Data and Science – New Methods and Data Sources for Doing Economic Geography in the Digital Age

The proliferation of spatial sources of “big data” – produced both by the private and public sector – in recent years has profoundly shaped the methodological and conceptual practice of geography and the social sciences more broadly. The availability of data at escalating volumes and velocities has led to the increasing adoption of newer analysis and visualization methods, including machine learning models that are not constrained by some of the traditional statistical assumptions of linear methods. These ongoing shifts in spatial data analytics have been perfectly illustrated by the experience of the COVID-19 pandemic, where data is required to be instantly available, structured, and provided via APIs.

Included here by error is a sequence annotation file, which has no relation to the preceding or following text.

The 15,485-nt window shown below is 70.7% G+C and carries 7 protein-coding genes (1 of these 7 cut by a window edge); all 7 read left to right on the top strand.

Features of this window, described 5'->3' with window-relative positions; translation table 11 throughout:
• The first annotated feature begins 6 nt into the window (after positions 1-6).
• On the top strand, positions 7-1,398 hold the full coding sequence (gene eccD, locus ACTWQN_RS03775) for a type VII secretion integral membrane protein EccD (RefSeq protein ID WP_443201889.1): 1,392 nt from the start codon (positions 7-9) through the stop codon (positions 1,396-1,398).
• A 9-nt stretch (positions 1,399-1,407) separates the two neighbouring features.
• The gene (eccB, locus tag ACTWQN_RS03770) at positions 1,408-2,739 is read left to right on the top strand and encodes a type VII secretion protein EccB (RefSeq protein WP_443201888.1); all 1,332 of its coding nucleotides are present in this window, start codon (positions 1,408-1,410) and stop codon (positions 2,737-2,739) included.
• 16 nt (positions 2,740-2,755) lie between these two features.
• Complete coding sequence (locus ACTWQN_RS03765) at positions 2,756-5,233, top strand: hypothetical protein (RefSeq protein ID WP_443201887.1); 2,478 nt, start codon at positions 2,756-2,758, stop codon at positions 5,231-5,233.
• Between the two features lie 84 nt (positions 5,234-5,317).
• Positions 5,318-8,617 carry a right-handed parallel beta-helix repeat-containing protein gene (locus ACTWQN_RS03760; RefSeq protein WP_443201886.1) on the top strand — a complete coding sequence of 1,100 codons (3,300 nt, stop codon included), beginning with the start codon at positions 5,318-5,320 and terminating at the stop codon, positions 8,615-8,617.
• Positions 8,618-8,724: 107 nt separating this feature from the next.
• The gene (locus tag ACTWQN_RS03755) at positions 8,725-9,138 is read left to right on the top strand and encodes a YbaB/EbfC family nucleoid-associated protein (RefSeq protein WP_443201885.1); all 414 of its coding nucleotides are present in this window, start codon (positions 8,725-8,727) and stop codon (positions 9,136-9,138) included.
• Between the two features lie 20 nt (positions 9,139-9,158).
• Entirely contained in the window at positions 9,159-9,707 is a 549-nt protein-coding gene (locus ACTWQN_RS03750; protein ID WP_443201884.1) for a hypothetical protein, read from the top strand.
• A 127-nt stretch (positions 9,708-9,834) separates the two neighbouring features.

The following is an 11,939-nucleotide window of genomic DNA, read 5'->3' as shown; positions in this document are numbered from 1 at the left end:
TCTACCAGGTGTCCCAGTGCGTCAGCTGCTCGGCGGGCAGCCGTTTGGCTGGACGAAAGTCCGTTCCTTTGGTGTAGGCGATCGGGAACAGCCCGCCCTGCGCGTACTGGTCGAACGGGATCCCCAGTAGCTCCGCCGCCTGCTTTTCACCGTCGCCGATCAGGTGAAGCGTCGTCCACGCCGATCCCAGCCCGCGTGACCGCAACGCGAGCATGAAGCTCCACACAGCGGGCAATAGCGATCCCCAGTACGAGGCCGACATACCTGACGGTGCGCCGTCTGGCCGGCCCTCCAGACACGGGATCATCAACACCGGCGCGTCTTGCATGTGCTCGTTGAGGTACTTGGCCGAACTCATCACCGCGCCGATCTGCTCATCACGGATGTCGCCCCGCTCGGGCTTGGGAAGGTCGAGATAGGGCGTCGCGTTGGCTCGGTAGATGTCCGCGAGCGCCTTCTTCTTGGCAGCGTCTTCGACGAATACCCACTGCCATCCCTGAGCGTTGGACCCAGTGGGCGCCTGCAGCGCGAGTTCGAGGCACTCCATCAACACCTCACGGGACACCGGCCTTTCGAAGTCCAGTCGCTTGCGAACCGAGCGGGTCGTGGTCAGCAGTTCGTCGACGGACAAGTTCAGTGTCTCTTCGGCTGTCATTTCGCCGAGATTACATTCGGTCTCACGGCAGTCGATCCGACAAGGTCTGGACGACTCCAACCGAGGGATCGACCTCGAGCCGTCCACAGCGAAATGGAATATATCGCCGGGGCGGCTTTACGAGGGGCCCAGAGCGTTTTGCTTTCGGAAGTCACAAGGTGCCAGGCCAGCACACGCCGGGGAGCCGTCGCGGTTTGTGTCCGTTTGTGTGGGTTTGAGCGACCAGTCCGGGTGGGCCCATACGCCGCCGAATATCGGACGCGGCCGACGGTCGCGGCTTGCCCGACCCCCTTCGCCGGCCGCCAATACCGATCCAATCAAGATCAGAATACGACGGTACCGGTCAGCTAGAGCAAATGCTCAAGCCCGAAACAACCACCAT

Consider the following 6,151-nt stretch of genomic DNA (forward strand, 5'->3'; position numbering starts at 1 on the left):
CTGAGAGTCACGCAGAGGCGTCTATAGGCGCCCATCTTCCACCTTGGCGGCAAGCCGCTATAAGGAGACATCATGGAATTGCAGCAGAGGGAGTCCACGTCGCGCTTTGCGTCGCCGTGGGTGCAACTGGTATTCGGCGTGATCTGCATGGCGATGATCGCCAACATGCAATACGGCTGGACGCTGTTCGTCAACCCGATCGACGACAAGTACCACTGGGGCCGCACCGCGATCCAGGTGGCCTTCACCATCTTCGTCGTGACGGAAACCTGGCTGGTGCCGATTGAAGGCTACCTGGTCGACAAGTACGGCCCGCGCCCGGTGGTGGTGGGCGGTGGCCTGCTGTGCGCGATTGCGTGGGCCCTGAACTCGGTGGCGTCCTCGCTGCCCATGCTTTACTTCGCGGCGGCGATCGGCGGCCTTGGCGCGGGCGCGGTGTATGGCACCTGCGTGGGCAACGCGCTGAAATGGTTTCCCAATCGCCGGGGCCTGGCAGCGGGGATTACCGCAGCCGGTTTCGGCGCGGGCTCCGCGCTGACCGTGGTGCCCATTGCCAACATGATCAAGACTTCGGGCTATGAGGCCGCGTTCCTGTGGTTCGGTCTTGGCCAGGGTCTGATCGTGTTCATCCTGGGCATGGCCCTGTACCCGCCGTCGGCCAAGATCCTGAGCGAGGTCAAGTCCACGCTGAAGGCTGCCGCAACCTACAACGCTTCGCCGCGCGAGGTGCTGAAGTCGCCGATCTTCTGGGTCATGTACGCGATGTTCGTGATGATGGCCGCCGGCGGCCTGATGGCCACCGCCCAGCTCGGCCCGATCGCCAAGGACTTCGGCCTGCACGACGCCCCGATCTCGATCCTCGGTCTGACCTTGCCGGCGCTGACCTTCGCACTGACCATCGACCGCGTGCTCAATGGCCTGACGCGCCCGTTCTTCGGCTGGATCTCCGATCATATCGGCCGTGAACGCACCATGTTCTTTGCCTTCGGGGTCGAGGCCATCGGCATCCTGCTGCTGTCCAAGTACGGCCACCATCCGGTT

In the context of this emerging data economy it is important for geographers to better understand how these methods operate, how they compare to traditional approaches, and how they use spatial information. In particular, the integration of spatial data into these models and the creation of spatially explicit machine learning models are very important but relatively undeveloped areas of research. This is particularly important for economic geographers who are often most interested in the size and significance of explanatory relationships rather than in predicting outcomes.

In this special session we aim to explore the potentials of new data sources and related methods for economic geography. Potential topics include: